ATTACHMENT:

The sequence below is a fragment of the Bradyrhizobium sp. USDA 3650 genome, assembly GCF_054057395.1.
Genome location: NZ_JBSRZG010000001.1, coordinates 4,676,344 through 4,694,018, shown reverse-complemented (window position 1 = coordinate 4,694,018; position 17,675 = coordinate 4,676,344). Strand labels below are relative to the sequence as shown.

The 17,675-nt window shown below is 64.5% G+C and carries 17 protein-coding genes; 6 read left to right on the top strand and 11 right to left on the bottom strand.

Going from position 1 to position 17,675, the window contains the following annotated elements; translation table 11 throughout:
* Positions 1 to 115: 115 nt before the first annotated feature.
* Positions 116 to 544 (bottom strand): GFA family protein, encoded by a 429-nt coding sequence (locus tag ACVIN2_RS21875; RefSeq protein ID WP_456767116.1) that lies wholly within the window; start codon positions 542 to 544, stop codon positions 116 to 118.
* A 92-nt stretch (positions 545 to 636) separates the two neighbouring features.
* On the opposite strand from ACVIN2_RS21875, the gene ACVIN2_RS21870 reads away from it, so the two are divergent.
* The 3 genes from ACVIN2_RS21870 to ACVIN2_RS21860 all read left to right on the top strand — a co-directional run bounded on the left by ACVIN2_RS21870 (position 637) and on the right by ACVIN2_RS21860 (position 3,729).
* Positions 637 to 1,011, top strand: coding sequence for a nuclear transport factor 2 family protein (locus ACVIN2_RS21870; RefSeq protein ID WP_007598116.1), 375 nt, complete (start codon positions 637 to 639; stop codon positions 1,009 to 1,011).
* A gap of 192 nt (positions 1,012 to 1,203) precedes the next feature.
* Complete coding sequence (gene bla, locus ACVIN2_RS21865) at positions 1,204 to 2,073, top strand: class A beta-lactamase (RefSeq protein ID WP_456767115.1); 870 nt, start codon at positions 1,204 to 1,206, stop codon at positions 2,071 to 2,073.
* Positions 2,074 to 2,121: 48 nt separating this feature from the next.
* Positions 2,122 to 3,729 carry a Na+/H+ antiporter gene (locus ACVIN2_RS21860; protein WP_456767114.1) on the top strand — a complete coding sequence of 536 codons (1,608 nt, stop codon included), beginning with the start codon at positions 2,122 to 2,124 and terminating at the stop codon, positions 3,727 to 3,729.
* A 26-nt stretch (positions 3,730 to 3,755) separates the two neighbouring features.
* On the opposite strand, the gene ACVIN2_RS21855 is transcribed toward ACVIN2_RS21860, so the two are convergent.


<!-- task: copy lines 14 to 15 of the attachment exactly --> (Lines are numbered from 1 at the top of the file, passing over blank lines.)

* Positions 2,122 to 3,729 carry a Na+/H+ antiporter gene (locus ACVIN2_RS21860; protein WP_456767114.1) on the top strand — a complete coding sequence of 536 codons (1,608 nt, stop codon included), beginning with the start codon at positions 2,122 to 2,124 and terminating at the stop codon, positions 3,727 to 3,729.
* A 26-nt stretch (positions 3,730 to 3,755) separates the two neighbouring features.